Jeremiah Barnum was at the center of what former Westword writer Jared Jacang Maher once described as "Denver's most famous hate-crime case."
According to the EPD, an officer spotted a stolen car near South Washington Street and East Bates Avenue at about 4:33 p.m. yesterday afternoon. This information was shared with plain-clothes detectives, who put the vehicle under surveillance.
Story over? Not quite. A pair of Englewood officers remained on the scene, and as one was finishing up impound-related paperwork, he eyeballed what's described as "a known associate of the earlier arrestees" sitting in a car parked in the Walgreens lot. The cops then approached the vehicle, at which point the driver -- Barnum -- reached for a weapon in his waistband while backing the car out so quickly that he nearly hit one of them.
What was Barnum's previous claim to infamy? His name came up in our 2009 feature article about the hit-and-run death of Lilian Verdonkschot. Nadine Montoya was accused of having not only caused Verdonkschot's death but also committing a hate crime. That led to the following passage:
Critics say that hate-crime legislation is redundant, since laws already exist to prosecute the actual crime regardless of motive.... In Denver's most famous hate-crime case, the 1997 slaying of African immigrant Oumar Dia at a downtown bus stop, self-proclaimed white supremacist Nathan Thill called Dia a "nigger" and asked if he was ready to die. But even without a hate-crime charge, Thill would have been sentenced to life in prison. The law did effect Thill's buddy, Jeremiah Barnum. Though he didn't pull the trigger, Barnum was convicted of ethnic intimidation and first-degree murder and sentenced to life in prison in 1999 before a judge, citing tainted testimony, ordered a new trial. (Denver appealed that decision for several years, but in 2002 agreed to a plea deal that sent Barnum away for twelve years.)As noted by the Denver Post, we don't yet know how long Barnum has been a free man. But his latest step into the spotlight won't lead to any sequels.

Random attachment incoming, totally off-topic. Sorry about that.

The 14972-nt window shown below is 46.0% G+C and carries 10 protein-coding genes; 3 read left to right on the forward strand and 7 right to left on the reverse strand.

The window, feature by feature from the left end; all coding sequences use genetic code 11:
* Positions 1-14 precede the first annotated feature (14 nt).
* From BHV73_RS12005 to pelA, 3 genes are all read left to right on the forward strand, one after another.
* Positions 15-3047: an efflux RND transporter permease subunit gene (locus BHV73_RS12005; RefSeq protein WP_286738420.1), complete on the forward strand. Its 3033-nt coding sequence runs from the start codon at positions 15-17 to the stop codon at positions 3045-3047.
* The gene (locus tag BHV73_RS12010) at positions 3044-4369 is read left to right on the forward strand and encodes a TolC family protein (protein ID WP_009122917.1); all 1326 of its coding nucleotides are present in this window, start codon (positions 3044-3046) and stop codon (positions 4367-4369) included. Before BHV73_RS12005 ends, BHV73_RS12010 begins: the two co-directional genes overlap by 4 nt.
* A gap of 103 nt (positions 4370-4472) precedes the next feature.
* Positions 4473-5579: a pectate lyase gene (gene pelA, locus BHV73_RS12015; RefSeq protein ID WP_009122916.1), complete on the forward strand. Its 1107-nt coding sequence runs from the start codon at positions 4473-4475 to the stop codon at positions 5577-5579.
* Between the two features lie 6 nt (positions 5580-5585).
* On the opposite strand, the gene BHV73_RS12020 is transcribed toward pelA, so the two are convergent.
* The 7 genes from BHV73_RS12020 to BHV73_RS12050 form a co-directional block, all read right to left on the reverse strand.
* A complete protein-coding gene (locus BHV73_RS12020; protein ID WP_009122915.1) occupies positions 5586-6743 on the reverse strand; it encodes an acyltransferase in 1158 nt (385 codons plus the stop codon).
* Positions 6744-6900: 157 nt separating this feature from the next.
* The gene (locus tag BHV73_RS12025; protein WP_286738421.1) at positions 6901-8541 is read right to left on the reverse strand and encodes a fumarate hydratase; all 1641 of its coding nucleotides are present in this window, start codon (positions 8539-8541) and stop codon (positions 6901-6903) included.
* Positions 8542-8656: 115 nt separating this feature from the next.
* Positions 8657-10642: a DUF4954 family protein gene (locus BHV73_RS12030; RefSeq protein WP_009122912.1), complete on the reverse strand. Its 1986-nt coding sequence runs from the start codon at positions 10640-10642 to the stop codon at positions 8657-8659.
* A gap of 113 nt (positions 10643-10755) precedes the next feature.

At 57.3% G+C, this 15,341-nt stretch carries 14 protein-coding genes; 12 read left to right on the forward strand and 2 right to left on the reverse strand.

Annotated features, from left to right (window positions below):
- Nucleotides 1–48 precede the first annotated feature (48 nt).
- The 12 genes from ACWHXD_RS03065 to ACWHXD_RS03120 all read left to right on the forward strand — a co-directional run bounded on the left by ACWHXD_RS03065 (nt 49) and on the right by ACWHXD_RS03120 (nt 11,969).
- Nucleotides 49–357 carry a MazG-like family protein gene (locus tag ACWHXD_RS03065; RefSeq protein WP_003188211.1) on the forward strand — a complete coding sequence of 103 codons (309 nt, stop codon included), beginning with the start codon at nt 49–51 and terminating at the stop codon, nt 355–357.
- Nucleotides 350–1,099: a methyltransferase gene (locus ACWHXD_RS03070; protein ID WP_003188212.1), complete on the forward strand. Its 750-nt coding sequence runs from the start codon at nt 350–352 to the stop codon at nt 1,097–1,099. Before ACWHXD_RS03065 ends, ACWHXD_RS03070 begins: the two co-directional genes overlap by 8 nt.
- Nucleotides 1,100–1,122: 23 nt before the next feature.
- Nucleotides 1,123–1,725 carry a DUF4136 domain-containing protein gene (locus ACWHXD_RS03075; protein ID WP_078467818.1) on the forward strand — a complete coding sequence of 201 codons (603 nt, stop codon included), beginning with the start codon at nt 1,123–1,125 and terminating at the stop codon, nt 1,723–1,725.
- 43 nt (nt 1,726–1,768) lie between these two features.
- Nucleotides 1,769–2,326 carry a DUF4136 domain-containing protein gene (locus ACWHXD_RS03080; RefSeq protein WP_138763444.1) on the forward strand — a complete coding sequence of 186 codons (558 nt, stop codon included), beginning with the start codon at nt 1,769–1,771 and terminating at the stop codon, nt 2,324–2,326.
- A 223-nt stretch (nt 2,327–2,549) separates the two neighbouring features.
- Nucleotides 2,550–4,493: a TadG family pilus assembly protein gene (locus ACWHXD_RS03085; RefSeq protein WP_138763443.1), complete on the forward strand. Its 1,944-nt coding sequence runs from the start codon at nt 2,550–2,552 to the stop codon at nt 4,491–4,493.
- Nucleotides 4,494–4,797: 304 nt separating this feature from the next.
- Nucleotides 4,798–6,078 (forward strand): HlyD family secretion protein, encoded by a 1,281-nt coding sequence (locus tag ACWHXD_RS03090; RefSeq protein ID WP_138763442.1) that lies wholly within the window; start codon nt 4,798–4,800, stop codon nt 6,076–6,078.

Barnum was a known associate of local white supremacist gang the 211 Crew. At the Westword, where this story originated, numerous members of that group sprang to his defense using handles including Nazi numerology ("88", "1488") and touting the 211 Crew name.